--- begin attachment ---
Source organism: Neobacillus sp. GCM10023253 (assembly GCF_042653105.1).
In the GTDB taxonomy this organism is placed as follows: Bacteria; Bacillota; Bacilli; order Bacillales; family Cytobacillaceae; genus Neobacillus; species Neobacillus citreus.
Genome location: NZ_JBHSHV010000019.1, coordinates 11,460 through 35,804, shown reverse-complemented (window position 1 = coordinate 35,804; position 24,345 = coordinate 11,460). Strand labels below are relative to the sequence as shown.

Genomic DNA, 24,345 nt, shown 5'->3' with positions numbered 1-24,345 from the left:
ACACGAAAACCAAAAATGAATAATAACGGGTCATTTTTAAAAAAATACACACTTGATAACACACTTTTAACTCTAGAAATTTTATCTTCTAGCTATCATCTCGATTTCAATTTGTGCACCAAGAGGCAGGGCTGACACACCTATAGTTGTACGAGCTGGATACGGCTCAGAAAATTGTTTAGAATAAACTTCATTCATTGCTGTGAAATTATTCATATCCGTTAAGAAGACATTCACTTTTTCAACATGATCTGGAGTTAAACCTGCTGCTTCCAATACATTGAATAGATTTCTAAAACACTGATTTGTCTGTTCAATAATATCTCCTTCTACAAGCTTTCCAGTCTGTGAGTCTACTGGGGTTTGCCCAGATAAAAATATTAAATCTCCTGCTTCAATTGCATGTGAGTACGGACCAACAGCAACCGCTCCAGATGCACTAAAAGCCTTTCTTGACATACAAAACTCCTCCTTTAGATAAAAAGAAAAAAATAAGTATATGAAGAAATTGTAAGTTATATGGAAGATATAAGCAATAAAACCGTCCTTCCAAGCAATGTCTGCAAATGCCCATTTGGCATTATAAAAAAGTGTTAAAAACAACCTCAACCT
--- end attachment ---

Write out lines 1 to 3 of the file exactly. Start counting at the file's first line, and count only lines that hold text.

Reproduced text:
Source organism: Neobacillus sp. GCM10023253 (assembly GCF_042653105.1).
In the GTDB taxonomy this organism is placed as follows: Bacteria; Bacillota; Bacilli; order Bacillales; family Cytobacillaceae; genus Neobacillus; species Neobacillus citreus.
Genome location: NZ_JBHSHV010000019.1, coordinates 11,460 through 35,804, shown reverse-complemented (window position 1 = coordinate 35,804; position 24,345 = coordinate 11,460). Strand labels below are relative to the sequence as shown.